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Why mountain biking?

Posted on Thu April 7, 2022.

Mountain biking is a sport of riding bicycles off-road, often over rough terrain, usually using specially designed mountain bikes. Mountain bikes share similarities with other bikes but incorporate features designed to enhance durability and performance in rough terrain, such as air or coil-sprung shocks used as suspension, larger and wider wheels and tires, stronger frame materials, and mechanically or hydraulically actuated disc brakes. Mountain biking can generally be broken down into five distinct categories: cross country, trail riding, all mountain, downhill, and freeride. At Imla Guest Farm we focus on - Cross country, Trail Riding & Free ride. It is a great family sport and it takes you to places you wouldn't have gone to if you did not get on the bike.

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Why Hike?

Posted on Fri July 30, 2021.

Well… I can think of 10 reasons hiking is good for your soul and why you should start hiking today!

There's a truckload of research out there telling us that hiking is good for us. As a form of exercise, there's nothing like a brisk climb to get your heart rate up. Check out this great infographic.

Physically, the benefits are numerous. Getting outside for even a short hike regularly can reduce your risk of heart disease, lower blood pressure and cholesterol and help to prevent type II diabetes.

Hiking makes you strong. And it doesn't just work your legs.

Clambering over uneven surfaces and navigating your way around rocks, fallen trees, across streams and over tree roots engages your core and works your upper body for a true holistic work out.

But the physical benefits are almost incidental to how hiking can contribute to your overall mental health and wellbeing.

This isn't a 'get fit and lose weight in 30 days' post. It's 2018 people and it's about time we focused on more than aesthetics. Health is more than cardio and strength conditioning, and our New Years resolution reflects that (hike more, worry less!). Here are ten reasons hiking is good for your soul and why your should start hiking.

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Adventure Tourism

Posted on Fri July 2, 2021.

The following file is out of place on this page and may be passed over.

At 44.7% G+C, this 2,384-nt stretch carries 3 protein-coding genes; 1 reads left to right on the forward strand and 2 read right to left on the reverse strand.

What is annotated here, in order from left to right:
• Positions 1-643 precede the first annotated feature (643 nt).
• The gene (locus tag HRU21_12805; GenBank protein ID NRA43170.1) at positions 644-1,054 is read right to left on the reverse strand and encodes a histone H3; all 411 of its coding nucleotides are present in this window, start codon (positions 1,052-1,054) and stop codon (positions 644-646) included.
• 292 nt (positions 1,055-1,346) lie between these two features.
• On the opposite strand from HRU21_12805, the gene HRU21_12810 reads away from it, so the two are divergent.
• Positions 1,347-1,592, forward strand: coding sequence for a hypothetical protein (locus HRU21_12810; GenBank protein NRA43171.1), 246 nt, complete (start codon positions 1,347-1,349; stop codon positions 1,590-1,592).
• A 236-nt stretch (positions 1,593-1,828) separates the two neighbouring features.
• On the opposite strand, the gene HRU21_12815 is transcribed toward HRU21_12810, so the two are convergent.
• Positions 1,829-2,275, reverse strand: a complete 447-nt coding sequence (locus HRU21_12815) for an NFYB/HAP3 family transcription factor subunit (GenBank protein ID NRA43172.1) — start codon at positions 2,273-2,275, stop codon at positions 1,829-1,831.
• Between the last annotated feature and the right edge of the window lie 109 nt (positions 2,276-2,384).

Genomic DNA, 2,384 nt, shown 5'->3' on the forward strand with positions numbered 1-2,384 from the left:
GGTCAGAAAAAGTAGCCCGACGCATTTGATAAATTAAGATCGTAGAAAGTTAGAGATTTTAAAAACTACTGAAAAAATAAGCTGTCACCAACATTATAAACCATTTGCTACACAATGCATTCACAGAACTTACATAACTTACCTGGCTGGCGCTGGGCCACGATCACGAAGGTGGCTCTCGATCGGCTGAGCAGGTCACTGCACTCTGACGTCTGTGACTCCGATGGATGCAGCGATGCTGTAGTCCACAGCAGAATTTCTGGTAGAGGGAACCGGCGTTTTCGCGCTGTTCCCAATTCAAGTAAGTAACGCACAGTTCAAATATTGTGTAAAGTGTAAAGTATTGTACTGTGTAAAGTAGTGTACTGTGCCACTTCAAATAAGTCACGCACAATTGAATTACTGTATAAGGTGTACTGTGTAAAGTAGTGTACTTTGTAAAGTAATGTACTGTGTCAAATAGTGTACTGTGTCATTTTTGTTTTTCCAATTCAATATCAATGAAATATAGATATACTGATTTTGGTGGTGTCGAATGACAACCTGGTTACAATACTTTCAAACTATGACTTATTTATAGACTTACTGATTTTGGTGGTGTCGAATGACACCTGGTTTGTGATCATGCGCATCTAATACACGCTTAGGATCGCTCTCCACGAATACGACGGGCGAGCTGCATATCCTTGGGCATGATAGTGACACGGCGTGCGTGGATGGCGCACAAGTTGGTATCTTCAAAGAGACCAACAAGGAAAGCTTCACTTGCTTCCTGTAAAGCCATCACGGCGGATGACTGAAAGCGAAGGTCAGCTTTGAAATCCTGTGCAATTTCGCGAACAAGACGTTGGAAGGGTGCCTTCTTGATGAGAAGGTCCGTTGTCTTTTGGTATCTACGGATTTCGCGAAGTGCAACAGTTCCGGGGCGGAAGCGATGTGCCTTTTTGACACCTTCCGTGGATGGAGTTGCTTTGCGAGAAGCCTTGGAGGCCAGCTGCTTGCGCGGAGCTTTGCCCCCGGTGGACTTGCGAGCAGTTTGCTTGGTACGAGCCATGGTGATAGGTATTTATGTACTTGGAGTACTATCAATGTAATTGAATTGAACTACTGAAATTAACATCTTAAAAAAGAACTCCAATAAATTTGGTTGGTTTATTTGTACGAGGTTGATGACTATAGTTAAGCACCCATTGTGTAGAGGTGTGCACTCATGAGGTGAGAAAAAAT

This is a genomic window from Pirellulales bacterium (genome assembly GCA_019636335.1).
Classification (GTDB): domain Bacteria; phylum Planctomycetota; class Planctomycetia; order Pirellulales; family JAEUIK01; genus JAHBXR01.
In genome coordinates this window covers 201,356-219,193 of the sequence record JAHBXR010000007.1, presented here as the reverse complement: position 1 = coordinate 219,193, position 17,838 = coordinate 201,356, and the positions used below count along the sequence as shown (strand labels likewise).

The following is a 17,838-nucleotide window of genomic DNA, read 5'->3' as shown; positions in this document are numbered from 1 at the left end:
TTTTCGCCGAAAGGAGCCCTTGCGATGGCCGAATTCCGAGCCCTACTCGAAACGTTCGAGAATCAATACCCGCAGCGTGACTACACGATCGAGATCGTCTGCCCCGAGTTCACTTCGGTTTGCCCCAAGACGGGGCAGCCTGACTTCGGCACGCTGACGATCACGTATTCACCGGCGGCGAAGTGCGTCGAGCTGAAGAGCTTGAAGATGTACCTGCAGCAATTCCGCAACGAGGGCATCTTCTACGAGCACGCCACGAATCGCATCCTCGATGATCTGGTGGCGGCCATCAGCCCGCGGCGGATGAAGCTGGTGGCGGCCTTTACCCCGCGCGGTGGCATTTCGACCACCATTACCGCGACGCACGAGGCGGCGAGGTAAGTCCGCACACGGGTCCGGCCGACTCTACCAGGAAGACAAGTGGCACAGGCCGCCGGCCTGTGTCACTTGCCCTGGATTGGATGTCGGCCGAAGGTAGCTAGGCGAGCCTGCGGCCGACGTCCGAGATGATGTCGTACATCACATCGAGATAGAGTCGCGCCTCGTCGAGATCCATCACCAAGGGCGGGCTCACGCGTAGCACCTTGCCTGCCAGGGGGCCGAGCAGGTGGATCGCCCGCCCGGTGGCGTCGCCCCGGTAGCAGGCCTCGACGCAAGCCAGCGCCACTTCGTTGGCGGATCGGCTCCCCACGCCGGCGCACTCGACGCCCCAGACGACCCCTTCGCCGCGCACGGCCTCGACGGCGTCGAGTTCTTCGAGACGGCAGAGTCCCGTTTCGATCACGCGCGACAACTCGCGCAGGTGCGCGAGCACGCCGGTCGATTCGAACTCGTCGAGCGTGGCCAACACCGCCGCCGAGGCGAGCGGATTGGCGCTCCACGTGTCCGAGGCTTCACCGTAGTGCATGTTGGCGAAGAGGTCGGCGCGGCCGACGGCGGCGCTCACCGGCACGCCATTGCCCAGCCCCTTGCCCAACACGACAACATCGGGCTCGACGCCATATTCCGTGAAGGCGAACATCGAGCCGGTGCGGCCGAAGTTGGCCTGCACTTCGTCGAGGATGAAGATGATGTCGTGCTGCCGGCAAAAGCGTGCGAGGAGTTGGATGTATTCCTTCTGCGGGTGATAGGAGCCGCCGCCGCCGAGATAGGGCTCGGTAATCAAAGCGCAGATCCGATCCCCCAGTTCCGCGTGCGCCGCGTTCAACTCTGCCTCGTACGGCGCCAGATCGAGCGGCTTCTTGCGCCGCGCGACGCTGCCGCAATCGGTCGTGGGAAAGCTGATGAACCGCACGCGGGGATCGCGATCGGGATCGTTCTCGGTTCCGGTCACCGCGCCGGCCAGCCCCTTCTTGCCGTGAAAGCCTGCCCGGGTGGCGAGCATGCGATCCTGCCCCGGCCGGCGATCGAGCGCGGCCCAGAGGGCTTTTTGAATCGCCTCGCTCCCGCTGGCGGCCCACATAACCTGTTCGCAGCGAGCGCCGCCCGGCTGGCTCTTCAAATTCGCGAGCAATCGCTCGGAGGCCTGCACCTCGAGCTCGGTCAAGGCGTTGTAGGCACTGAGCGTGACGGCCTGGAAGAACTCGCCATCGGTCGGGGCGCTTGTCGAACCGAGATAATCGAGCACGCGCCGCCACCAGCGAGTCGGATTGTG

As travellers seek new and different experiences, adventure tourism continues to grow in popularity. Adventure tourism, according to the Adventure Travel Trade Association, is a tourist activity that includes physical activity, a cultural exchange, or activities in nature. You don't necessarily have to go base jumping or go scuba diving with sharks to be an adventure tourist (although those activities definitely qualify).

Adventure tourism is about connecting with a new culture or a new landscape and being physically active at the same time. It is not about being risky or pushing your boundaries. In fact, it is especially important to know and respect your limits while you are in an unfamiliar area. Our list of adventure tourism activities has plenty of options if you aren't necessarily a thrill seeker. If you are an adrenaline junkie, don't worry we still have a few ideas for your next trip.

Soft Adventure Tourism is all about the sharing of information and tips with travellers planning vacations or trips to non-traditional destinations for new experiences, activities, cultures, and natural wonders, with some mild physical activity.

It's one of the fastest growing segments of the travel industry and is enjoyed by anyone who is looking for more than just your typical vacation to a beach, a cruise, or a sightseeing trip to a big city. Although many of the soft adventure short tours are often taken to supplement the traditional vacation. This includes many trips to destinations that offer eco-tourism or special interest expeditions or themes